Historic US highway 6 through Georgetown and Silver Plume, Colorado
Detail from 1950's Carter Oil Company map of "Denver Mountain Parks"
The little town of Silver Plume (elevation 9118') occupies a wide spot in the upper Clear Creek valley. Georgetown is less than two miles to the east, but by that point the stream has dropped by 600 feet (elevation 8519'). Consequently, transportation through that reach of the valley has always posed challenges. In 1884 the railroad solved the problem by designing the famous "Georgetown Loop". Its grade was such that trains could get up the valley, but the length of the tracks between the two towns measured over four miles (on the USGS map below, I've highlighted its route in red). Later, after automobiles had been invented, drivers heading up the valley on US 6 had to negotiate their first switchbacks between Georgetown and Silver Plume (see Carter map above, and yellow line on map below). When Interstate 70 was built through the area in the late 1960s, the switchbacks were eliminated, but now that stretch is one of the most difficult uphill grades for westbound traffic (purple line).
Today, between Silver Plume and Georgetown, there is a scenic pullout off I-70 (accessible to eastbound traffic only). During warmer months, it serves as a good perch from which to view the old train running between the two towns along the reconstructed Georgetown Loop Railroad. You can see it on the enlarged portion of the map below, just above the label for "Lebanon Tunnel".
Running through this pullout is a paved biking/walking trail connecting the two towns; heading eastward from the parking area, it essentially follows the path of original US 6 down to the parking lot for the Railroad. The photo below was taken from that trail, and it gives a pretty good overview of the whole story. We're looking eastward (downstream) in the Clear Creek valley; Georgetown itself is hidden behind the trees at (A).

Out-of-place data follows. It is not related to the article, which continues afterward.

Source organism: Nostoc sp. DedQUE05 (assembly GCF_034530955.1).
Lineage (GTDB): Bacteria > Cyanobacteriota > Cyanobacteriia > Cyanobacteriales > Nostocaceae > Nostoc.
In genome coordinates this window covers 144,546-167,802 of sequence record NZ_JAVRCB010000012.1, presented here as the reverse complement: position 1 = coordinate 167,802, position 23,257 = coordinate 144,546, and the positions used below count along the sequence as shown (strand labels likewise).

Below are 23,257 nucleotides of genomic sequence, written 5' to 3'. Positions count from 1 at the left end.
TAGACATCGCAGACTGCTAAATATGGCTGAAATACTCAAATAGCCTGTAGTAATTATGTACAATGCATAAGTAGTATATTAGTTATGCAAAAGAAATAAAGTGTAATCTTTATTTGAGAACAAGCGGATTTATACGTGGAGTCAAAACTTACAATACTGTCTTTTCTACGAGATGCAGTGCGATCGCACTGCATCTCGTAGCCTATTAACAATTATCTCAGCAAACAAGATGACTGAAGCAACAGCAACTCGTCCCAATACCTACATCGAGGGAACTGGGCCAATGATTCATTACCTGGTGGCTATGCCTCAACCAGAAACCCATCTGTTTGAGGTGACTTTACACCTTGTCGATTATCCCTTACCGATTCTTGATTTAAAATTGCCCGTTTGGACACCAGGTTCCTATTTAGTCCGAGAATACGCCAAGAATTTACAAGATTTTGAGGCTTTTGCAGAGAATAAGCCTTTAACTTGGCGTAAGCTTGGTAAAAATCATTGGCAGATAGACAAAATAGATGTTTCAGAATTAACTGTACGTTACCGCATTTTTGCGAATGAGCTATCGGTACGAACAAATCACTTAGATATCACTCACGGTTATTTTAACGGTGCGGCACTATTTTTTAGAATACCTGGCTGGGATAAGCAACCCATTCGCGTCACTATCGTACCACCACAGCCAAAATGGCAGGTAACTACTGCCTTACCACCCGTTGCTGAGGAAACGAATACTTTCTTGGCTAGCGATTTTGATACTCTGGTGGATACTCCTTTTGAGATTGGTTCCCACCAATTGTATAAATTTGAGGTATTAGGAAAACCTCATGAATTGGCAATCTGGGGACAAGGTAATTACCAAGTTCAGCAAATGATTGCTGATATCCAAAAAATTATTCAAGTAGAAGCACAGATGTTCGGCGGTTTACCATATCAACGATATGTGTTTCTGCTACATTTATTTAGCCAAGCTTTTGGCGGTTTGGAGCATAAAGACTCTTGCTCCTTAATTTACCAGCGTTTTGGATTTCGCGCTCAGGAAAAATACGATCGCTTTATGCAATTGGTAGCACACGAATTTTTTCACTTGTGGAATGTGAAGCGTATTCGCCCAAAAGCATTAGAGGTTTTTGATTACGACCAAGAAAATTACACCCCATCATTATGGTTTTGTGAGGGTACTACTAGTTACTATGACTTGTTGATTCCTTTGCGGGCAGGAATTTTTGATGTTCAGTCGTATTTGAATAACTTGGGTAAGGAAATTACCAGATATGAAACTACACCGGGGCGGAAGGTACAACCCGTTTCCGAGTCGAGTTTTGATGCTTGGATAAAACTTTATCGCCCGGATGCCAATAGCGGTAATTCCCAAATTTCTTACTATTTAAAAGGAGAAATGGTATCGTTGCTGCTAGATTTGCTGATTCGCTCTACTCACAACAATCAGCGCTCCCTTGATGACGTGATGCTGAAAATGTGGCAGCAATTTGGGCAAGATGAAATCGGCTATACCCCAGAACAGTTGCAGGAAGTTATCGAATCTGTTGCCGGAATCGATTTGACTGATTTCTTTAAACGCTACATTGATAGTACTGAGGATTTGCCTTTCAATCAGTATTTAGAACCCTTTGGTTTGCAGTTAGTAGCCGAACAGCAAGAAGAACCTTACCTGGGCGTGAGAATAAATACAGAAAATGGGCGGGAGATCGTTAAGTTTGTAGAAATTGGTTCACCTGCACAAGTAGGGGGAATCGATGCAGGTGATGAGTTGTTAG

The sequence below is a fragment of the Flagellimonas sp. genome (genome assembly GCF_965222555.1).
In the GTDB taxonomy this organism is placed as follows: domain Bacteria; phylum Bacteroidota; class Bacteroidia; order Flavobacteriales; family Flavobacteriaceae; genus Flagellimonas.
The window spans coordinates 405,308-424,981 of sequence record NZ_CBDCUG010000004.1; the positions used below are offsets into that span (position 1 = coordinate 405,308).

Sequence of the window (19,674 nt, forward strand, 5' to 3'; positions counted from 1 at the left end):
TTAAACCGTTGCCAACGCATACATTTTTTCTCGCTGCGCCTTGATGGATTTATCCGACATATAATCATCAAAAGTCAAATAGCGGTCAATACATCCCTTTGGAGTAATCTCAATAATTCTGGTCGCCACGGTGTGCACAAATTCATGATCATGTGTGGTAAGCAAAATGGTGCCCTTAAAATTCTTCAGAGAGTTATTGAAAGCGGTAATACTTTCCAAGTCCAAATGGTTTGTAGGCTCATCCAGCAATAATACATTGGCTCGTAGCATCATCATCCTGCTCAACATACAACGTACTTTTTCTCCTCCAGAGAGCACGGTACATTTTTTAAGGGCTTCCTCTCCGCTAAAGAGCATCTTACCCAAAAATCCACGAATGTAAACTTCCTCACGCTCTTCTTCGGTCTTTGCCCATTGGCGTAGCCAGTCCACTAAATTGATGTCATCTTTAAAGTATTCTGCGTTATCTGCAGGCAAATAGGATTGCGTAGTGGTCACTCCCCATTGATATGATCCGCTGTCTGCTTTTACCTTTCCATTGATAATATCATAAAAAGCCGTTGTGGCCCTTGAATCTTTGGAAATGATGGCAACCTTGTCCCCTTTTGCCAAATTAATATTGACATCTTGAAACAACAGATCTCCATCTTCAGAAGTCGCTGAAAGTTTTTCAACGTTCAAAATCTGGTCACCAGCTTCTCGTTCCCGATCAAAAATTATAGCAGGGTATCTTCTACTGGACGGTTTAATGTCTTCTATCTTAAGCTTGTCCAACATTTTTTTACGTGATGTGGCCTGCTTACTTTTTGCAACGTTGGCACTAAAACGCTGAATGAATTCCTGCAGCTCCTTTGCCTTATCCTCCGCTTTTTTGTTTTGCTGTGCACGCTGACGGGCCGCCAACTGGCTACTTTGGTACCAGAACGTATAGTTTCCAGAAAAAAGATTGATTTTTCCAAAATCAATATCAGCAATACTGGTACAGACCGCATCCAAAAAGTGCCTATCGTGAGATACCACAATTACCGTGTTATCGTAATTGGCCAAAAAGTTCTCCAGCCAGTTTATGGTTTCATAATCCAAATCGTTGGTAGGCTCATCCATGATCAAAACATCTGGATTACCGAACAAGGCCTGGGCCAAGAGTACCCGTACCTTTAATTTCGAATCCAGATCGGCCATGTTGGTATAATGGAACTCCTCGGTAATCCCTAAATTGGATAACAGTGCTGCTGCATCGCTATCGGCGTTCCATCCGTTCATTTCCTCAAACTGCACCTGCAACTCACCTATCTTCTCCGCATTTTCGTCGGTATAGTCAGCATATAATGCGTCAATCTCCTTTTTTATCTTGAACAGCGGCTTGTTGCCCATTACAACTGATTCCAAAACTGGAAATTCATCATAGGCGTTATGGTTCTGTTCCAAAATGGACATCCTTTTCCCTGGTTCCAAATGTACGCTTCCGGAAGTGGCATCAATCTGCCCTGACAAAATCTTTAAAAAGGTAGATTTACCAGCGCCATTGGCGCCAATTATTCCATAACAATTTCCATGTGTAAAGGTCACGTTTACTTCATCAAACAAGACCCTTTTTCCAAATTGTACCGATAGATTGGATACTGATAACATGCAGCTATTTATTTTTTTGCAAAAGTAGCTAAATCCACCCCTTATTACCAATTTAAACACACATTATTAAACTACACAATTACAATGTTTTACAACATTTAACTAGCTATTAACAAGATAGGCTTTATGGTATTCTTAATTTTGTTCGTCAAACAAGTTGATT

I-70 runs just off the left side of the photo. Original US 6 sat on the same roadbed - but up ahead, traffic veered off onto the old grade, still visible at (B). Behind the trees at (C) was the upper switchback, and then the road came back upstream (D). It crossed under the railroad bridge at (E), reappearing from behind the trees at (F). Today the parking lot for the Loop Railroad (G) sits inside the "U" formed by the lower switchback (H). Old US 6 now serves only as an access road for this parking lot; it continues downvalley towards Georgetown at (J).
The railroad is interesting, too. Trains coming up from Georgetown were on the far side of Clear Creek, down in the valley at (V), continuing off the right edge of the photo. After about a half-mile, the tracks crossed the stream and headed back this way along the near side of the valley (in the downstream direction, but still gaining elevation). The railroad is at (W), reappearing from behind the hillside at (X). By the time the train crossed over its own track via the Devils Gate Bridge (Y), it had gained nearly 100 feet in elevation. It had already travelled over a mile, but still had over three more towards (Z) to get to Silver Plume! The Railroad's website has lots more info, photos, and a comprehensive history.
In the photo below, we've moved slightly ahead (east) on the recreational trail. This is the point where westbound US 6 rose to the level of what would later become I-70 (the portion of I-70 visible at far left didn't exist until about 1968). Here, the rec trail sits on top of the old US 6 roadbed (K), heading towards the upper switchback.
There's also evidence of another roadbed (L) which I believe was used only temporarily, during the construction of I-70. I arrived at this conclusion based on the USGS map shown above (enlarged below). The original basemap was drawn in 1957; it used black casing for the roadlines. The map was revised and reprinted in 1974 (based on aerial photos taken the same year) using purple ink for changes. Note how I-70 was included in this revision; note also how the original black casing for most of US 6's upper switchback was removed, and instead there is a road with purple casing there.